Modelling the Impact of Tropical Cyclone Larry Infrastructure Damage
On 20 March 2006 at 7am, Cyclone Larry crossed the tropical north Queensland coast near Innisfail (Figure 1). While there were no fatalities, Cyclone Larry caused extensive wind related damage to infrastructure. Electricity transmission was cut around Innisfail and the power disruption affected essential services and utilities such as the hospital, water supply and water treatment works. Road and rail access to the region was also disrupted for several days from heavy rain and severe flooding.
Geoscience Australia's involvement
Geoscience Australia was involved in a multifaceted response to the event.
- Provided 2 500 maps of the affected area for Department of Defence emergency-response personnel following the initial impact
- Worked with James Cook University, TimberEd Services and the Australian Building Codes Board to assess the structural damage to residential and commercial buildings and infrastructure.
Within 48 hours, post disaster survey teams were dispatched to assess structural damage to residential and commercial buildings and infrastructure. Survey teams recorded building and property information such as construction type, building materials, number of floors, and damage sustained.
The building survey indicated that among residential properties, pre-1986 homes tended to suffer the greatest wind damage due to:
- their vulnerable locations such as on ridge tops
- building regulations that required limited cyclone-resistance measures at the time of construction
- their lower resilience due to aging processes such as corrosion and insect attack.
In addition to engineering considerations, the impact of local winds on structures was significantly influenced by:
- geographical terrain
- structure height
- shielding by upwind structures
- topographical factors.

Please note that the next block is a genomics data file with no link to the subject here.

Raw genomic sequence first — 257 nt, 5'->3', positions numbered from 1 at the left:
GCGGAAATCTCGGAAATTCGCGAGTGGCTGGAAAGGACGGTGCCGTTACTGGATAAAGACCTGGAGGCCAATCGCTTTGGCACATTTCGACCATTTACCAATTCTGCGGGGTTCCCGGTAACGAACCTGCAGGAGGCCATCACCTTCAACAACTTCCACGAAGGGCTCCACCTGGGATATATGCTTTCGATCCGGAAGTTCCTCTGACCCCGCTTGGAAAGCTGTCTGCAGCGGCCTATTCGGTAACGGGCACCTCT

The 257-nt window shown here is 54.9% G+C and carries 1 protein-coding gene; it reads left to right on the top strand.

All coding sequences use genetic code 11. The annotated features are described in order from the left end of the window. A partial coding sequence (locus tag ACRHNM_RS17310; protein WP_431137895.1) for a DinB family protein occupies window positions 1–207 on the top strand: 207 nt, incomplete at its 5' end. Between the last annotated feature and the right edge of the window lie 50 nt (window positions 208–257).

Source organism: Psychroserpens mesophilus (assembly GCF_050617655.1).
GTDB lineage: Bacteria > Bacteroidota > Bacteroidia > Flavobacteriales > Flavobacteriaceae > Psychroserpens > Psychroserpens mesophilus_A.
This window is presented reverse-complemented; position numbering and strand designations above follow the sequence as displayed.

It was found that structures built after Cyclone Winifred hit Innisfail in 1986, withstood Cyclone Larry better, and damages were relatively minor. This may be due to the revised building standards introduced for domestic construction in the early 1980s and a better understanding of prevention methods (Figure 2).
For older structures the overall damage losses were within the range 10-15 per cent of full reconstruction costs, while for structures built following the introduction of the new building regulations (incorporating information learned from Cyclones Tracy in 1974 and Althea in 1971), the damage losses were about 5 per cent.
Geoscience Australia used computational modelling to predict the local wind hazard of Cyclone Larry and then compared the results of modelling to the findings of the extensive post-disaster damage survey.
How can this be used?
The assessment of structural damage contributes to a better understanding of extreme cyclonic wind gusts and provides engineers with highly detailed data on the vulnerability to severe wind of houses and other structures. When this is combined with information from similar events and other sources, it provides a better understanding of severe-wind risk to Australian communities. This knowledge helps Australian communities in preparing for future cyclone events and reduces their potential impact.
- Bureau of Meteorology (2006), Severe Tropical Cyclone Larry.
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